On 13th December 1986, His Highness the Aga Khan promulgated The Constitution of the Shi’a Imami Ismaili Muslims, bringing the transnational community’s governance under one institutional structure. Ordaining the Constitution, His Highness said, “It is my belief that the Ismaili Constitution will provide a strong institutional and organisational framework through which my Jamat (community) will be able to contribute to the harmonious development of the Ummah and of the societies in which the Jamat lives.” This framework, organising the community’s dini (spiritual) and dunyavi (material) matters, has proved to be an effective and sustainable civil society model.

Ismaili Councils are responsible for social governance at the local, regional and national levels. The Ismaili community institutions also include Ismaili Tariqah and Religious Education Boards, Grants and Review Boards, and Conciliation and Arbitration Boards. Other boards operate in the areas of economic wellbeing, education, health, housing, social welfare, and youth and sports. His Highness determines the roles, responsibilities, composition, powers and jurisdiction of these bodies. He has also established the Leaders’ International Forum (LIF) to whom he refers specific matters affecting the Ismaili community. The Institute of Ismaili Studies is a key academic and educational resource for the community. It addresses, amongst other aspects of its mandate, the Ismaili community’s religious education needs by conducting research on its intellectual, spiritual and literary heritage and provides materials for religious formation.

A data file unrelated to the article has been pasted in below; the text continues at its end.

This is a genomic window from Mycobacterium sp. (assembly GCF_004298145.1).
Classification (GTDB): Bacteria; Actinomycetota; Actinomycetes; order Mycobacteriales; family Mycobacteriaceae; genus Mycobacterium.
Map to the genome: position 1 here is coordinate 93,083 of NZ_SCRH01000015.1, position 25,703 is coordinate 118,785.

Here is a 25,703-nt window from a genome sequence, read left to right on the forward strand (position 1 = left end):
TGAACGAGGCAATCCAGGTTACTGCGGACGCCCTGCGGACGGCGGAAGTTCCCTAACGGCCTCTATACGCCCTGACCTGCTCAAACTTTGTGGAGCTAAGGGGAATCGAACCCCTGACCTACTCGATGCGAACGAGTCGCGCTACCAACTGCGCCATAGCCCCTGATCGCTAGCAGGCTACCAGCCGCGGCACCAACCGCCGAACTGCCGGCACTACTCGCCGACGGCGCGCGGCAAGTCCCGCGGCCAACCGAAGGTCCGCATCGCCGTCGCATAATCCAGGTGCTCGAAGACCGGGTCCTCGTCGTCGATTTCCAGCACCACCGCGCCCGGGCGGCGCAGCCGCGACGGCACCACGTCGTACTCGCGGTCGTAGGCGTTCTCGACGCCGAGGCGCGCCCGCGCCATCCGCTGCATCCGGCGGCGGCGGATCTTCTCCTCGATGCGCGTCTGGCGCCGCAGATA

AKDN agencies deal with the development needs of people regardless of their faiths. The Network is an endeavour of the Ismaili Imamat to realise the social conscience of Islam. It brings together organisations and programmes that seek to relieve society of ignorance, disease and deprivation. In societies where there is a significant presence of Muslims, it also seeks to revitalise and broaden the understanding of Islam’s pluralist cultural heritage. AKDN’s mandate derives from the ethics of Islam which aim for a balance between the material and the spiritual. Islam’s ethical ideal is to enable each person to live up to the exalted status of the being in whom Allah has breathed His spirit. Allah made all that is in the heavens and the earth an object of trust for human beings. Therefore, worship is incomplete without an active social conscience. By grounding societal values in the principles of moral responsibility, Islam lifts the social order to a spiritual level. In the words of His Highness the Aga Khan: